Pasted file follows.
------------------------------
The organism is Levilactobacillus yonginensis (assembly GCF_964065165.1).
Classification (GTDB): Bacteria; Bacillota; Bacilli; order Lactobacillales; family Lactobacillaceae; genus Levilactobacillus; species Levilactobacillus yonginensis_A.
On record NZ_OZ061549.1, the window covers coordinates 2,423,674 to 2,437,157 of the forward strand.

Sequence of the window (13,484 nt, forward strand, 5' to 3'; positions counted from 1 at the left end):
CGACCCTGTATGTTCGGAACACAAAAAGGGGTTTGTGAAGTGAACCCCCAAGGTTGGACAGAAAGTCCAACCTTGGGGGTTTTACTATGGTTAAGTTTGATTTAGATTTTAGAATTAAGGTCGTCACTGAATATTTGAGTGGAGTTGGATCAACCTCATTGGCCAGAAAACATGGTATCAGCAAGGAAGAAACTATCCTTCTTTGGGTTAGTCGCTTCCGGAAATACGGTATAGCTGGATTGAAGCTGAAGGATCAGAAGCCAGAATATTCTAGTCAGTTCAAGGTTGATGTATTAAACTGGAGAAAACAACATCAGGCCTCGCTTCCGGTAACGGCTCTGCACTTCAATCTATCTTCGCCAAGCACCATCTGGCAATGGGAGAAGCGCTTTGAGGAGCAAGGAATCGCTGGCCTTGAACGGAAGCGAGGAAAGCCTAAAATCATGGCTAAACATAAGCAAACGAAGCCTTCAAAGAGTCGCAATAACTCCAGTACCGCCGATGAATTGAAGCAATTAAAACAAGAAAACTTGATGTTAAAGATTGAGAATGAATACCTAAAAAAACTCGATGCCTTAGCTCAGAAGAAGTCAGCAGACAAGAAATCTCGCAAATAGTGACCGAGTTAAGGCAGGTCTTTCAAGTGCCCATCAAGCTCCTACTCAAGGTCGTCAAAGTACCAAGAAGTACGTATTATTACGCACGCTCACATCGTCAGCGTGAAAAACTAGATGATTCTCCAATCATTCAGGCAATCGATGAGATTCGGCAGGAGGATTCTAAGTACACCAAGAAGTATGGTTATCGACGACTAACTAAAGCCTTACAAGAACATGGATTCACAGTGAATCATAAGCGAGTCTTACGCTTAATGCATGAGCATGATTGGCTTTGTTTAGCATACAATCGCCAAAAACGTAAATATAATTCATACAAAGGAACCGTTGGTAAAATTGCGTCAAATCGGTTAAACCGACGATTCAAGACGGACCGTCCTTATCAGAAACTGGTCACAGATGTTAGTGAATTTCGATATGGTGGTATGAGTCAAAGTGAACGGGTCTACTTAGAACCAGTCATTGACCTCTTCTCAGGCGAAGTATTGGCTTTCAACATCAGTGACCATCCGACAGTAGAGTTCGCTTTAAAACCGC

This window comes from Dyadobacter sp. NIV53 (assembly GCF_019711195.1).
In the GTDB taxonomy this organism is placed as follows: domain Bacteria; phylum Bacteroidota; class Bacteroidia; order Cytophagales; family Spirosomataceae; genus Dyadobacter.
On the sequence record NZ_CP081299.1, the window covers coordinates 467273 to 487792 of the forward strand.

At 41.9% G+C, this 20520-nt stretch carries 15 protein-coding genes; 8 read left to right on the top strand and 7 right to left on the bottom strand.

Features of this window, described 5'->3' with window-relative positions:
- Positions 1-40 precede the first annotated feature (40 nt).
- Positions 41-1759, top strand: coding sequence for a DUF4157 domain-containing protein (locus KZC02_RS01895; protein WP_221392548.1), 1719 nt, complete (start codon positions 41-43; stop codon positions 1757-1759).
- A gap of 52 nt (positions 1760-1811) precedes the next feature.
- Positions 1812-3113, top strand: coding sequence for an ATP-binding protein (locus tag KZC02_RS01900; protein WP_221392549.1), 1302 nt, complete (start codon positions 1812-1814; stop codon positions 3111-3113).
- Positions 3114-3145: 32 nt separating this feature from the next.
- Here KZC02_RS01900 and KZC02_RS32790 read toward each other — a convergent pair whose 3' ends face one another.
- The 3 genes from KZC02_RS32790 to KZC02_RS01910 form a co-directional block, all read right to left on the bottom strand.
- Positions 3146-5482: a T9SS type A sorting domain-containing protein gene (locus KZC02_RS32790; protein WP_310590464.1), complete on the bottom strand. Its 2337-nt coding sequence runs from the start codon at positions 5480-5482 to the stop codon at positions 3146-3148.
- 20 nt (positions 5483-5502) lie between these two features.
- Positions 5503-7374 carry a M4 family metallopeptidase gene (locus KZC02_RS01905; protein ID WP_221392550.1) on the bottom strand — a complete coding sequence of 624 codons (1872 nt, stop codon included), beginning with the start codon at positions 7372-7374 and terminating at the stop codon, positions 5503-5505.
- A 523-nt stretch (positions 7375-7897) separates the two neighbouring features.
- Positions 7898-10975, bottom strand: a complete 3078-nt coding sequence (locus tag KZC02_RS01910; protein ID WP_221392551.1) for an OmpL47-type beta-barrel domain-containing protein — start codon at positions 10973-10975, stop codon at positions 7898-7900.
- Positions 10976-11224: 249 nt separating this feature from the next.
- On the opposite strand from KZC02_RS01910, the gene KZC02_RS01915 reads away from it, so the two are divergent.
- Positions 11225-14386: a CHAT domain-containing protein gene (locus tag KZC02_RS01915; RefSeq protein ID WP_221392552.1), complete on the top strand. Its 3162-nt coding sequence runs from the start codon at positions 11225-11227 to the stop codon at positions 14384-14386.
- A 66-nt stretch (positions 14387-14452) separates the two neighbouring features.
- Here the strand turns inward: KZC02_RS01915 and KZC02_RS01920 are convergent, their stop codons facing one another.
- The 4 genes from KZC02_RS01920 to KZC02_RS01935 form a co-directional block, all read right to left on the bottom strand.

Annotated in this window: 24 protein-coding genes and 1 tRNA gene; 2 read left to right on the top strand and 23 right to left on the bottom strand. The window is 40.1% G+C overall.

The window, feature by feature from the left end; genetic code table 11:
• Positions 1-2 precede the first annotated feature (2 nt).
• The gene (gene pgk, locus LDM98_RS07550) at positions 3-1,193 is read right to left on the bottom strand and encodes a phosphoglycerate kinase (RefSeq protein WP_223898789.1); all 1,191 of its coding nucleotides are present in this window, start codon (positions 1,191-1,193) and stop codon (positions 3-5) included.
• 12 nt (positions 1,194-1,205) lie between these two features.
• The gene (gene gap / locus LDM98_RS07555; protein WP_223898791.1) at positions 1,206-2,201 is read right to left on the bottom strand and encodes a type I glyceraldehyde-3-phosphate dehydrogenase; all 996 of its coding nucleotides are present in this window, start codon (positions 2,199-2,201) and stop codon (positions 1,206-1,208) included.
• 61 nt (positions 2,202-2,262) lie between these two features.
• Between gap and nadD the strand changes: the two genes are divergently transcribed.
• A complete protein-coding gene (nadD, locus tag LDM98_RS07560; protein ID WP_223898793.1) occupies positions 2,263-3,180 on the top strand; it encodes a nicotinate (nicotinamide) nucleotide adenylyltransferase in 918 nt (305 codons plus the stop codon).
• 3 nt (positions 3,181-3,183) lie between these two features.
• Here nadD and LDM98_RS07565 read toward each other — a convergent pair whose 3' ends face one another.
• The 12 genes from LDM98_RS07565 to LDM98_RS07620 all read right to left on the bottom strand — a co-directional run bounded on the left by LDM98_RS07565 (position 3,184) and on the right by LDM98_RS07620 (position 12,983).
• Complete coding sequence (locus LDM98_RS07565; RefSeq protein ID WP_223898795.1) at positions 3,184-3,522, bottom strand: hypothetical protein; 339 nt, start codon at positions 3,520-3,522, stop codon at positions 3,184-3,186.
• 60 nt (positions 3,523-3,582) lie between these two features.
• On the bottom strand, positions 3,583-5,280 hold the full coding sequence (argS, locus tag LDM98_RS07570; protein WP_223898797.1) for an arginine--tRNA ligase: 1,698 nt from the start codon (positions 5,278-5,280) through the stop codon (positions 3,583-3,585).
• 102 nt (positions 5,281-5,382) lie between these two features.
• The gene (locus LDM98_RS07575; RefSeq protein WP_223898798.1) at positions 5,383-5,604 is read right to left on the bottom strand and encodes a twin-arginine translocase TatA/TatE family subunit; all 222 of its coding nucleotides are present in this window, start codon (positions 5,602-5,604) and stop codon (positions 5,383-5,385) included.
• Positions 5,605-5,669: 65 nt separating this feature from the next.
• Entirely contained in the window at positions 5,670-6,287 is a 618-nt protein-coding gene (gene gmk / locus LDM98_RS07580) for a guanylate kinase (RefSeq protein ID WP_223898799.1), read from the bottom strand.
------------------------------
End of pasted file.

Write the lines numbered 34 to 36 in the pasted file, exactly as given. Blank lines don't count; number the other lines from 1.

• The gene (gene gap / locus LDM98_RS07555; protein WP_223898791.1) at positions 1,206-2,201 is read right to left on the bottom strand and encodes a type I glyceraldehyde-3-phosphate dehydrogenase; all 996 of its coding nucleotides are present in this window, start codon (positions 2,199-2,201) and stop codon (positions 1,206-1,208) included.
• 61 nt (positions 2,202-2,262) lie between these two features.
• Between gap and nadD the strand changes: the two genes are divergently transcribed.